When I travel or feel a bit under the weather, I drink Emergen-C. My favorite being “Pink Lemonade” flavour. I favour red wine over white. I only drink beer if I’m eating something greasy, which is rare. I will always have a cocktail if it has rose syrup, or cordial in it — my favorite being the gimlet, especially vodka ones. I’m partial to Ketel One. I will never turn away rum.

I am a foodie. I obsessively enjoy food. The easiest way to annoy me is to force me to eat somewhere I do not want to eat at. It pisses me of most when I’m paying for something that I know beforehand is crap. My favorite thing to eat continually changes. I always enjoy sliced summer-ripe heirloom tomatoes, sprinkled with Celtic grey sea salt, the really good extra virgin olive oil (the golden almost grassy-like taste of the ones from Spain are my favorite), and chiffonade basil atop. I have a thing for macaroni’n’cheese. I love to cook but baking is not my favorite. You will not find me eating too much processed food or frozen food that needs to be heated up. I have a thing for Cadbury creme eggs, but only the creme part…I lick it out and throw away the chocolate shell. I love the Food Network.

I do use products that have limited chemicals in them — from dishwashing liquid, laundry detergent, facial cleaners, handwash, shampoo, cleaners…I try to get those that don’t have parabens, sulfates, nor test on animals. But I still go to the dry-cleaners, I still drive a car, I still take showers and baths every day. Taking a bath is my thing. I prefer to do this alone. Indeed it’s my “alone time” thing to do. I read books in the bath. I get quite cross but don’t voice it if you try to come in. Trust, person knows very quickly not to do this again. My showers smell like refreshing peppermint because I use Dr. Bronner’s magic soap. I do, however, take very quick showers to do my (psychological) part in conserving water…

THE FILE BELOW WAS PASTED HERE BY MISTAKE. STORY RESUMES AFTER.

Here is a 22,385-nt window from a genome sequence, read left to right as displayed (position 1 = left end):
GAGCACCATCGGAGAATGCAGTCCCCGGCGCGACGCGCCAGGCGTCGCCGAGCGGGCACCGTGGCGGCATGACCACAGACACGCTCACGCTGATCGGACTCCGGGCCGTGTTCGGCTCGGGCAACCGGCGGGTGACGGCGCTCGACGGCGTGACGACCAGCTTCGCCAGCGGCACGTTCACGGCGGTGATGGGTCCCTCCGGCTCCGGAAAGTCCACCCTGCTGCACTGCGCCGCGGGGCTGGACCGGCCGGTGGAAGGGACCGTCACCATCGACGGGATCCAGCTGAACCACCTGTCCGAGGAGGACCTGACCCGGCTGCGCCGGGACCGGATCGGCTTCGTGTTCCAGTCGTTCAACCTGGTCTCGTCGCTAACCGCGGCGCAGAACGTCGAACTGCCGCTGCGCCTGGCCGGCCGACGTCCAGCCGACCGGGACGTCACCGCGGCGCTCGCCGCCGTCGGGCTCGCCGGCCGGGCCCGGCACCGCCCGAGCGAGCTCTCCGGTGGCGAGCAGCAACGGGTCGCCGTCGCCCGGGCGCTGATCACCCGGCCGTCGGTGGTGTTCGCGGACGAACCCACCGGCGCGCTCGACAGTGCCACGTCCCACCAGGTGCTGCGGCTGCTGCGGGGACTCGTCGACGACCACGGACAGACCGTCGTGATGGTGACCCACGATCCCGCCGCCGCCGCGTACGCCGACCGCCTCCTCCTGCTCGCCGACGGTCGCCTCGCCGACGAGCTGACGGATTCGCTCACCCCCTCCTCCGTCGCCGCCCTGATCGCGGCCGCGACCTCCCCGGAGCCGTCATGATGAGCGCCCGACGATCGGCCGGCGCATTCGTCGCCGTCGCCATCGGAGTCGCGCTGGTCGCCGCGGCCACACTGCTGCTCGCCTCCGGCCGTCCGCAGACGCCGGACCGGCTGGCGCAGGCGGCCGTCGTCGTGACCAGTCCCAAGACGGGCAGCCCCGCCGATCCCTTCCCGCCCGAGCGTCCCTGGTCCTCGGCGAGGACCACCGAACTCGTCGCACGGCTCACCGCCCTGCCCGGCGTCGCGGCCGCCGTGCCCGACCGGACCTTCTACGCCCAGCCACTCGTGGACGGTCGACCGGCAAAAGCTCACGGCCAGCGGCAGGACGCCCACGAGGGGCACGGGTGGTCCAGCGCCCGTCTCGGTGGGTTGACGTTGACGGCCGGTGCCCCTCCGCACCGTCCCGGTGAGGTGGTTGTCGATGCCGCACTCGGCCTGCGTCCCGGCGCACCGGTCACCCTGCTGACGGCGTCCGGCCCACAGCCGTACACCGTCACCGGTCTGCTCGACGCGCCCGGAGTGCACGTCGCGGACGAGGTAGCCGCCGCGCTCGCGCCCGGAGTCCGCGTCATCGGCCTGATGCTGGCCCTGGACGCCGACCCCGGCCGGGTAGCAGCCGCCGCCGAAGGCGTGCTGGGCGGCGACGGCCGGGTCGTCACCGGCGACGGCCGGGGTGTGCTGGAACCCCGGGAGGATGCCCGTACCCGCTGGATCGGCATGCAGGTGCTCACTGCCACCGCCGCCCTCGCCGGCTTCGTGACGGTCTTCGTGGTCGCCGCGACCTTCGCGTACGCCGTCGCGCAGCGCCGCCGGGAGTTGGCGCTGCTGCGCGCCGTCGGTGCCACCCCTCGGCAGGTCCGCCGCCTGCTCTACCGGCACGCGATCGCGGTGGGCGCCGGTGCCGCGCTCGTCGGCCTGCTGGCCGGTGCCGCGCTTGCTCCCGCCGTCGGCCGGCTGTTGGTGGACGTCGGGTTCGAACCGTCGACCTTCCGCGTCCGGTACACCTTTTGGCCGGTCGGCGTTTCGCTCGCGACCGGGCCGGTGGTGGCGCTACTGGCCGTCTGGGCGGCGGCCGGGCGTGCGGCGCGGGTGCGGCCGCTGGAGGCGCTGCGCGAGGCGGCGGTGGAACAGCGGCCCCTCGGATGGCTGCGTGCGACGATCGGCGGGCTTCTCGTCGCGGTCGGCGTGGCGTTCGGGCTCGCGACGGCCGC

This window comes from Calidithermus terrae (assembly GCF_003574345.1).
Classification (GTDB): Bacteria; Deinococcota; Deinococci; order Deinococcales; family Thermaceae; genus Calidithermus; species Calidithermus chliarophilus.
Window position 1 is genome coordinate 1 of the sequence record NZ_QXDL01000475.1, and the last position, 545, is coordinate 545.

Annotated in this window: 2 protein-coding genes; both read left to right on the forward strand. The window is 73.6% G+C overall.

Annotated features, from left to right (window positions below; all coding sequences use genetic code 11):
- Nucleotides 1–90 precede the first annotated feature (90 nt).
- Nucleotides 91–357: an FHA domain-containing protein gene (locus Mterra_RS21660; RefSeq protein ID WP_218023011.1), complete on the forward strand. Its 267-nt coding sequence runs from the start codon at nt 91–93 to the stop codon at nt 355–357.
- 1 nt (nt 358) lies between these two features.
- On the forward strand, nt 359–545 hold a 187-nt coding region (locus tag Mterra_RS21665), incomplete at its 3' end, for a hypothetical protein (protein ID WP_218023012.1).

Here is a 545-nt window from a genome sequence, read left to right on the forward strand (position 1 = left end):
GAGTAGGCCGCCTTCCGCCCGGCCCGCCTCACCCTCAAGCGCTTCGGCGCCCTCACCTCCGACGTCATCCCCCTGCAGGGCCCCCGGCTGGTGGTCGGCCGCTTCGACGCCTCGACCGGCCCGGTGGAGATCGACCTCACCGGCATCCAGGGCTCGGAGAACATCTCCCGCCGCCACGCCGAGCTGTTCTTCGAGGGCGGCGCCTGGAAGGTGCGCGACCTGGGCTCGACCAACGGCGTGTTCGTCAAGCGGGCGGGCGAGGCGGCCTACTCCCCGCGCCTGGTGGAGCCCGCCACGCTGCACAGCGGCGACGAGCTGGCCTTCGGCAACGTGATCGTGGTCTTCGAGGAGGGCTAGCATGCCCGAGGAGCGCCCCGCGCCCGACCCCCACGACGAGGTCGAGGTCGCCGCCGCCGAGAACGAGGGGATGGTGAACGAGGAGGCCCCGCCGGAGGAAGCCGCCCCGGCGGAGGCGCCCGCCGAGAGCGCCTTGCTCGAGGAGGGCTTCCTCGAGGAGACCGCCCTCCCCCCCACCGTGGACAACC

I do not like reality tv shows. I really love police procedural shows like law&order or csi or criminal minds. But I watch them online bc I never remember when they’re on at the right time. Funny enough, when I’m sleepy I watch tv, otherwise it bores me. I am a girl who watches Sex and the City. I will laugh at stupid funny movies. I do enjoy foreign films, but I also always go for the loud, crashing, adventure thrillers too. 

I am a big city girl. I am not a nature-communing girl. Yes, I like the outdoors, camping in tents with no running water, but it’s fleeting and should only last a maximum of 3 days before I start to pout. I appreciate the natural majestic beauty of nature. I truly do, but it does not mean I can endure it as a lifestyle choice. *shrug* It’s the truth. I love bright lights, big city. I purposefully go to New York City to inject myself with its infectious energy.

I am not athletic. I dislike the gym. I prefer not to partake in team sports. I’m more solitary, which may be because I’m an only child. I like to run, but you can do that by yourself. I like hot yoga but not regular yoga. I prefer the former because it’s more intense and not as lalala-heal-the-world, which is fine but sometimes I’m prefer a genuineness that is often absent in their lip-service. I’ve trained as a dancer since I was 5 years old, so I look taller than I am because I have good posture — although I’m not all that tall at all! I really like kickboxing because you’re paired up with one person and you can punch and kick…hard. I’m not competitive in sports. I don’t care all that much about winning. I just like having fun.

But…I’m very competitive at other things. Trust, you won’t see it coming. I usually only reserve it for those who cross me, so don’t worry. I am getting better shrugging more things off as of late. It’s thankfully much more freeing to do so. I may soon forgo competitiveness because ultimately it’s a waste of time. In the meantime I’ll try to be good.

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♡ Stand up tall

(credit) Stand Tall | Fall Down Tree @ etsy:

Fall seven times, stand up eight.

– Japanese proverb

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This bouncy, energetic song is great on a playlist for running. Its tongue-in-cheek lyrics are a puff of flossed sugar — you can’t resist them. Enjoy!